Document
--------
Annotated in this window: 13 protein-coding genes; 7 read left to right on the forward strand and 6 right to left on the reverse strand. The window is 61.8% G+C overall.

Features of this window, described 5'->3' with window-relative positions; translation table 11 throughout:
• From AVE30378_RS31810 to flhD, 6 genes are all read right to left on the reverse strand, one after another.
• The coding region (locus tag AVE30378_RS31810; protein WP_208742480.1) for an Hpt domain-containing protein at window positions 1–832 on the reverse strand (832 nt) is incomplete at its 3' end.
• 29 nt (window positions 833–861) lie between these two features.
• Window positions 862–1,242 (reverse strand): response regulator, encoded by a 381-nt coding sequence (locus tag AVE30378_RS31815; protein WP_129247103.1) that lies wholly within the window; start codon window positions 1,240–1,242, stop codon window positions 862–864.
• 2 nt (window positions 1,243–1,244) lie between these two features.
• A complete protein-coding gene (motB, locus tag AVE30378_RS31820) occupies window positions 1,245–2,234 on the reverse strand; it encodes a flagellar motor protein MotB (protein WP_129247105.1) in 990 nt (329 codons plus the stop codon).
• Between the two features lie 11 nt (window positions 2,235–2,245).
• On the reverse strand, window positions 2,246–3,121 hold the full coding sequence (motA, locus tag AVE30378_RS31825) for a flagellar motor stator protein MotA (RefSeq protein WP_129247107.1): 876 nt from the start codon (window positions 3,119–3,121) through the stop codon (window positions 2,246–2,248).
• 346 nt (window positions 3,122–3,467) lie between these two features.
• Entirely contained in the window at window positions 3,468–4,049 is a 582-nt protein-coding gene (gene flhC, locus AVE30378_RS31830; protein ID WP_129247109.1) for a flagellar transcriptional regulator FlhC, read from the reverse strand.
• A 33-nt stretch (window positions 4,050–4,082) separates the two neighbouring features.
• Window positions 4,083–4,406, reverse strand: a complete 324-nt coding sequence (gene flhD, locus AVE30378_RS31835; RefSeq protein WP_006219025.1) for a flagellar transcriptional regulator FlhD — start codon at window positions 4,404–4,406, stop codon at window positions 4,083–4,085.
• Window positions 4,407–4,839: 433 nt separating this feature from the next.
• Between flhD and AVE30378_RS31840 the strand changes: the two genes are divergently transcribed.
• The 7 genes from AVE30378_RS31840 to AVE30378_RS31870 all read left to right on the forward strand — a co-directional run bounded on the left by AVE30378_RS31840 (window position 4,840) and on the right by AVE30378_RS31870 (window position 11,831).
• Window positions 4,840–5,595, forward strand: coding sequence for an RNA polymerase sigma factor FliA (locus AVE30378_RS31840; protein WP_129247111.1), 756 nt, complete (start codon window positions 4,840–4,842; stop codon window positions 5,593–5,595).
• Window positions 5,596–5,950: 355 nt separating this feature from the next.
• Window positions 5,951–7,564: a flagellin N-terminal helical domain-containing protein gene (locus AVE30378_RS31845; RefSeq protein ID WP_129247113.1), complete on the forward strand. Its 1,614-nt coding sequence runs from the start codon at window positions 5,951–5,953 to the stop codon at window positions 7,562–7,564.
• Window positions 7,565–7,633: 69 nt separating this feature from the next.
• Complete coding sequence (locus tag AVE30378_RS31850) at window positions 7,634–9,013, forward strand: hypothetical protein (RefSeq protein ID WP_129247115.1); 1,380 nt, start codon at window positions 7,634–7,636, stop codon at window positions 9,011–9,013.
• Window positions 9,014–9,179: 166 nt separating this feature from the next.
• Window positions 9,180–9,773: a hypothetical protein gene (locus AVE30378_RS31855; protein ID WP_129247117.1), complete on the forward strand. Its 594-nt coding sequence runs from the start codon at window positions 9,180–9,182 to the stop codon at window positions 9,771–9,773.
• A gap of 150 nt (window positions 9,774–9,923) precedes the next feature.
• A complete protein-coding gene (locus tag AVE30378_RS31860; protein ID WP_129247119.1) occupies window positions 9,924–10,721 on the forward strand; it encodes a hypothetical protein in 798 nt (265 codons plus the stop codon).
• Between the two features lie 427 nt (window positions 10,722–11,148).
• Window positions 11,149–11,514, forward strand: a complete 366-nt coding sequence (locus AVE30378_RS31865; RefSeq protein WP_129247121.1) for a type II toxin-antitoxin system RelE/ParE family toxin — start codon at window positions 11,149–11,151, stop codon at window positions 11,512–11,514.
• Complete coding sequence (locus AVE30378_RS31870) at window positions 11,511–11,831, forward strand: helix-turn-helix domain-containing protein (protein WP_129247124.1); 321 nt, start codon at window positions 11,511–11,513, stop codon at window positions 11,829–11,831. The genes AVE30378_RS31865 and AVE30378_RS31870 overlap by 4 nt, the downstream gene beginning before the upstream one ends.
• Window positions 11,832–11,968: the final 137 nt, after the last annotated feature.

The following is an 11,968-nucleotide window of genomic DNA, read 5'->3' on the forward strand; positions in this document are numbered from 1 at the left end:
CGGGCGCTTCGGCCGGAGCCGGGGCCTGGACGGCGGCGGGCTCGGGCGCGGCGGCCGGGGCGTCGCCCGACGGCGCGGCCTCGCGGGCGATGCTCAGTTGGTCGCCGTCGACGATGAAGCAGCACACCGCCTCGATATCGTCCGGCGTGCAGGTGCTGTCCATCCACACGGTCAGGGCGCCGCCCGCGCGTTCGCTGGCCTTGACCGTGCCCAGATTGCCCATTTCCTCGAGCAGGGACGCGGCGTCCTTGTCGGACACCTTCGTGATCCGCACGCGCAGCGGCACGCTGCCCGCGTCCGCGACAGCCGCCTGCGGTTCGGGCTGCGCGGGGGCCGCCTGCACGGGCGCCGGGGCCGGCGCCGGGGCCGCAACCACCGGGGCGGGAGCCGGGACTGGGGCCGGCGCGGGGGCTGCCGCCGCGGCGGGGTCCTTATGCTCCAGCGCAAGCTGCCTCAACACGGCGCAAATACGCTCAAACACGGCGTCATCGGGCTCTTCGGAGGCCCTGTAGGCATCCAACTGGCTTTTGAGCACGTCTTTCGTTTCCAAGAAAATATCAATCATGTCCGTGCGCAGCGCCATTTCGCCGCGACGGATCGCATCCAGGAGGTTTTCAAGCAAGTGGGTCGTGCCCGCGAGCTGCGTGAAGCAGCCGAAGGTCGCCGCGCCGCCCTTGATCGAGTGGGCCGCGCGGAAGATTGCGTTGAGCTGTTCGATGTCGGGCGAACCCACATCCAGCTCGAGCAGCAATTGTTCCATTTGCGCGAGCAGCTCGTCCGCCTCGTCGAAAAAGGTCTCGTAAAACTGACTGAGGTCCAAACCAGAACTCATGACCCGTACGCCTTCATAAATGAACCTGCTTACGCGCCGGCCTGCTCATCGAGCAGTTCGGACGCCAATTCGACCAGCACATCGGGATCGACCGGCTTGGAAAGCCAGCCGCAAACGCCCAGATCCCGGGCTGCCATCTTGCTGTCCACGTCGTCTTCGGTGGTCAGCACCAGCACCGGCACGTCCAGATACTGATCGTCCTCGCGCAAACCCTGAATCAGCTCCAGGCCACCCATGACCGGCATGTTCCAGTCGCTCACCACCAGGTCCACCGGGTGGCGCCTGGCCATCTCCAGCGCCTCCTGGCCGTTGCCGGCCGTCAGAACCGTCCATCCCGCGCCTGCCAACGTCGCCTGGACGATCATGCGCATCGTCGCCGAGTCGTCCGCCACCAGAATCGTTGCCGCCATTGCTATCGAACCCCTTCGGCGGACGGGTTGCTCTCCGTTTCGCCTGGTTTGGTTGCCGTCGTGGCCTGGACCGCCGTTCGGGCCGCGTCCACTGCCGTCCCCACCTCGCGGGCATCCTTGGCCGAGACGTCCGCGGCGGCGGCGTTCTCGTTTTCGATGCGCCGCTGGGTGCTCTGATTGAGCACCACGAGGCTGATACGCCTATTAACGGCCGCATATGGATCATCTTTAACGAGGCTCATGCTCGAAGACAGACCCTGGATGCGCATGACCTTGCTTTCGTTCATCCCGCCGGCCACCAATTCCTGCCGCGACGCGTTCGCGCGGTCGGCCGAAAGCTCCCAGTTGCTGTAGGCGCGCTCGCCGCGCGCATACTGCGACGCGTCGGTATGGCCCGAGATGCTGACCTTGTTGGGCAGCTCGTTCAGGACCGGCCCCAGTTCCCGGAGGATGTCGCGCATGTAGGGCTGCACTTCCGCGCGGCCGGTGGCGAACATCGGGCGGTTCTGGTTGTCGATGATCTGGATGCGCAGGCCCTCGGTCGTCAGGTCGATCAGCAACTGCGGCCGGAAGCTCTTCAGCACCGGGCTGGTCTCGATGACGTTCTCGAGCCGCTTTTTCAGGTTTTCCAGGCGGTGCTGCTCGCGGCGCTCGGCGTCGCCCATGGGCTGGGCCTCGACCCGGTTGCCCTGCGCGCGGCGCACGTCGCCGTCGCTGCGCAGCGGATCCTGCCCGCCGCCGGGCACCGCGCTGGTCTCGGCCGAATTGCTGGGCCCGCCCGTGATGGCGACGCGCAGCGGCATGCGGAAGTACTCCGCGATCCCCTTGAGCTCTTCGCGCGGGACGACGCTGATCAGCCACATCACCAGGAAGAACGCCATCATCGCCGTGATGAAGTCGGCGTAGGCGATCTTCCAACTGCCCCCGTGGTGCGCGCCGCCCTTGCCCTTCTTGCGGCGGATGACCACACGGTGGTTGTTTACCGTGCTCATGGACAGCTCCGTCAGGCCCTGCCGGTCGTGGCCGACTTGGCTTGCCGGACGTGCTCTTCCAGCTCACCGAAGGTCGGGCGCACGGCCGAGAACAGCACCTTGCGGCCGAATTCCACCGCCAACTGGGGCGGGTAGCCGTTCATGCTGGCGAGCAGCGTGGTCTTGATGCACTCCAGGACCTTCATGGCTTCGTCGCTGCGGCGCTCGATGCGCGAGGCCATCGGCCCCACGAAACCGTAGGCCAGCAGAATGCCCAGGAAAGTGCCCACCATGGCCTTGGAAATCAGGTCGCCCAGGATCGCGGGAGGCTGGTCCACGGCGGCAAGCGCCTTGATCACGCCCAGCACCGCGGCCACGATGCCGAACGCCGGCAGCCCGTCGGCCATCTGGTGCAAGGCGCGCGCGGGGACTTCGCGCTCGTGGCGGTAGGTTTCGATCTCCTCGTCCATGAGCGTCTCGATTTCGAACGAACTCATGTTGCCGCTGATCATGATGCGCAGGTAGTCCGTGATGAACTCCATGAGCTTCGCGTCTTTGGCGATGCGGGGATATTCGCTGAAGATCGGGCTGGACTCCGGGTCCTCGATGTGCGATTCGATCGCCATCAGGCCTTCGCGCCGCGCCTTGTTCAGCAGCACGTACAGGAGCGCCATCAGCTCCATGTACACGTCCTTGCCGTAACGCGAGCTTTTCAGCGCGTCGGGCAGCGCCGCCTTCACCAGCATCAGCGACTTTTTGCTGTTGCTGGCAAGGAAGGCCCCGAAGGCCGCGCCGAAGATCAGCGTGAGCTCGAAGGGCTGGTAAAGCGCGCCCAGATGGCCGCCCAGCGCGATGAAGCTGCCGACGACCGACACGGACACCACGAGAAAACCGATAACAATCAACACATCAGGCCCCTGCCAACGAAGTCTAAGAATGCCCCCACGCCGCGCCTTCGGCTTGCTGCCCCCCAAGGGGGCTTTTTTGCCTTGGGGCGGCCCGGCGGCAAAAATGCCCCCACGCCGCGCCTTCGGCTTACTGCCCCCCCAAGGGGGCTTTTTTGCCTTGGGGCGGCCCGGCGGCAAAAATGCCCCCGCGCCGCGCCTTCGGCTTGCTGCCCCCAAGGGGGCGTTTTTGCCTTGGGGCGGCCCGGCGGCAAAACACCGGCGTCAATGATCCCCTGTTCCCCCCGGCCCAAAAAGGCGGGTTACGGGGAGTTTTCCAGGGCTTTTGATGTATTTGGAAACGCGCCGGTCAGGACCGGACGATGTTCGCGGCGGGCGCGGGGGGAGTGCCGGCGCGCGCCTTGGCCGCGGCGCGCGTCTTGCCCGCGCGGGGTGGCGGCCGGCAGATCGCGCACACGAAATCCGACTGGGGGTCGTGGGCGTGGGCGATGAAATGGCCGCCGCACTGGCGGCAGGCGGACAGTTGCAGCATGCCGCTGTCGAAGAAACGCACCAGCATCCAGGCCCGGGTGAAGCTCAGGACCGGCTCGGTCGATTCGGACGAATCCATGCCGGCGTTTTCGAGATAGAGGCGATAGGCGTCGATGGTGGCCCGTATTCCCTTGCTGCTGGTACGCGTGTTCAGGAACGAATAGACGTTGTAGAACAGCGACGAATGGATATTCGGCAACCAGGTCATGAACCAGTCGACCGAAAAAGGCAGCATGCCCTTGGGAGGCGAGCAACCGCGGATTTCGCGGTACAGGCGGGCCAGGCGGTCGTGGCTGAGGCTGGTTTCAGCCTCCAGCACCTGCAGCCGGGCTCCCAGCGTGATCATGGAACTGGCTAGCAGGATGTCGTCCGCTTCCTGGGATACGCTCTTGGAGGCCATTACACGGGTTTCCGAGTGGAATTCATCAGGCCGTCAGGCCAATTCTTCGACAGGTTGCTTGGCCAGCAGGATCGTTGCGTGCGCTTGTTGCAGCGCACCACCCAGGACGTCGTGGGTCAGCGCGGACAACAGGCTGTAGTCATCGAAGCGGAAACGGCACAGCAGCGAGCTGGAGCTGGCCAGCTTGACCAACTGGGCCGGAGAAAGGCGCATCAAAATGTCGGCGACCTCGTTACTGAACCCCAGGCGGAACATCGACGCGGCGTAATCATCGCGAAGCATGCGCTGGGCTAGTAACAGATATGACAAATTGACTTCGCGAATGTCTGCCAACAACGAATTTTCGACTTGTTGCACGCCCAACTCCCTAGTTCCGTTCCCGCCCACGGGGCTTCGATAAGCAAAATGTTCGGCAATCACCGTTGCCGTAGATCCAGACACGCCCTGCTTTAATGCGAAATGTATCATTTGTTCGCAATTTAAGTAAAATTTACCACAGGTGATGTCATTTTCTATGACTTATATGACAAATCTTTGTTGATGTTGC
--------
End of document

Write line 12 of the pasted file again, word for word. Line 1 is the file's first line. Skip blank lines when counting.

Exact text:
• Entirely contained in the window at window positions 3,468–4,049 is a 582-nt protein-coding gene (gene flhC, locus AVE30378_RS31830; protein ID WP_129247109.1) for a flagellar transcriptional regulator FlhC, read from the reverse strand.